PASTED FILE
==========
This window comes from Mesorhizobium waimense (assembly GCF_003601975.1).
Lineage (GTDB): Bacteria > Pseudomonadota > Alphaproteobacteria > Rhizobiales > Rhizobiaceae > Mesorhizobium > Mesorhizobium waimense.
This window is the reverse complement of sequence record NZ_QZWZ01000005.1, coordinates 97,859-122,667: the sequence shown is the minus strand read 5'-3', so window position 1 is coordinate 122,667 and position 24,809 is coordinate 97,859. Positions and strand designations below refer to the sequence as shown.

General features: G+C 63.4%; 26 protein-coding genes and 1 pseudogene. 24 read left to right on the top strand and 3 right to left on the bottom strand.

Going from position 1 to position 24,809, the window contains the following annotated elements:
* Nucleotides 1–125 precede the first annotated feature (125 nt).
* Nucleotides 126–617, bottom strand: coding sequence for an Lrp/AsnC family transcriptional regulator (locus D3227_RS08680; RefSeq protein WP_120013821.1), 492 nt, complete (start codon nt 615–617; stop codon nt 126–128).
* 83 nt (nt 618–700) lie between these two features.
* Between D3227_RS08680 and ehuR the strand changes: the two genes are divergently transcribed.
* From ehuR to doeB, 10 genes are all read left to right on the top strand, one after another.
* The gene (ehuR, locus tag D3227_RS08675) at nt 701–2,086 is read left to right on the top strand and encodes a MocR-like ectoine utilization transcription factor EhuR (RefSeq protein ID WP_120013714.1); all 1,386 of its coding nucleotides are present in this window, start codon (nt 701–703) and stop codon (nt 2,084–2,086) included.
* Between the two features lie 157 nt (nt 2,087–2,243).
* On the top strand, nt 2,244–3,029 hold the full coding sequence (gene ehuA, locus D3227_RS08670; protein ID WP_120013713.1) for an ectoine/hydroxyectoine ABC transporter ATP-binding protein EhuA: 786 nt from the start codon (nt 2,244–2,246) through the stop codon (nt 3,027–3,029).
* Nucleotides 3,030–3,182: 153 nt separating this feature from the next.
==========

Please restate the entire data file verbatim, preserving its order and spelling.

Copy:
This window comes from Mesorhizobium waimense (assembly GCF_003601975.1).
Lineage (GTDB): Bacteria > Pseudomonadota > Alphaproteobacteria > Rhizobiales > Rhizobiaceae > Mesorhizobium > Mesorhizobium waimense.
This window is the reverse complement of sequence record NZ_QZWZ01000005.1, coordinates 97,859-122,667: the sequence shown is the minus strand read 5'-3', so window position 1 is coordinate 122,667 and position 24,809 is coordinate 97,859. Positions and strand designations below refer to the sequence as shown.

General features: G+C 63.4%; 26 protein-coding genes and 1 pseudogene. 24 read left to right on the top strand and 3 right to left on the bottom strand.

Going from position 1 to position 24,809, the window contains the following annotated elements:
* Nucleotides 1–125 precede the first annotated feature (125 nt).
* Nucleotides 126–617, bottom strand: coding sequence for an Lrp/AsnC family transcriptional regulator (locus D3227_RS08680; RefSeq protein WP_120013821.1), 492 nt, complete (start codon nt 615–617; stop codon nt 126–128).
* 83 nt (nt 618–700) lie between these two features.
* Between D3227_RS08680 and ehuR the strand changes: the two genes are divergently transcribed.
* From ehuR to doeB, 10 genes are all read left to right on the top strand, one after another.
* The gene (ehuR, locus tag D3227_RS08675) at nt 701–2,086 is read left to right on the top strand and encodes a MocR-like ectoine utilization transcription factor EhuR (RefSeq protein ID WP_120013714.1); all 1,386 of its coding nucleotides are present in this window, start codon (nt 701–703) and stop codon (nt 2,084–2,086) included.
* Between the two features lie 157 nt (nt 2,087–2,243).
* On the top strand, nt 2,244–3,029 hold the full coding sequence (gene ehuA, locus D3227_RS08670; protein ID WP_120013713.1) for an ectoine/hydroxyectoine ABC transporter ATP-binding protein EhuA: 786 nt from the start codon (nt 2,244–2,246) through the stop codon (nt 3,027–3,029).
* Nucleotides 3,030–3,182: 153 nt separating this feature from the next.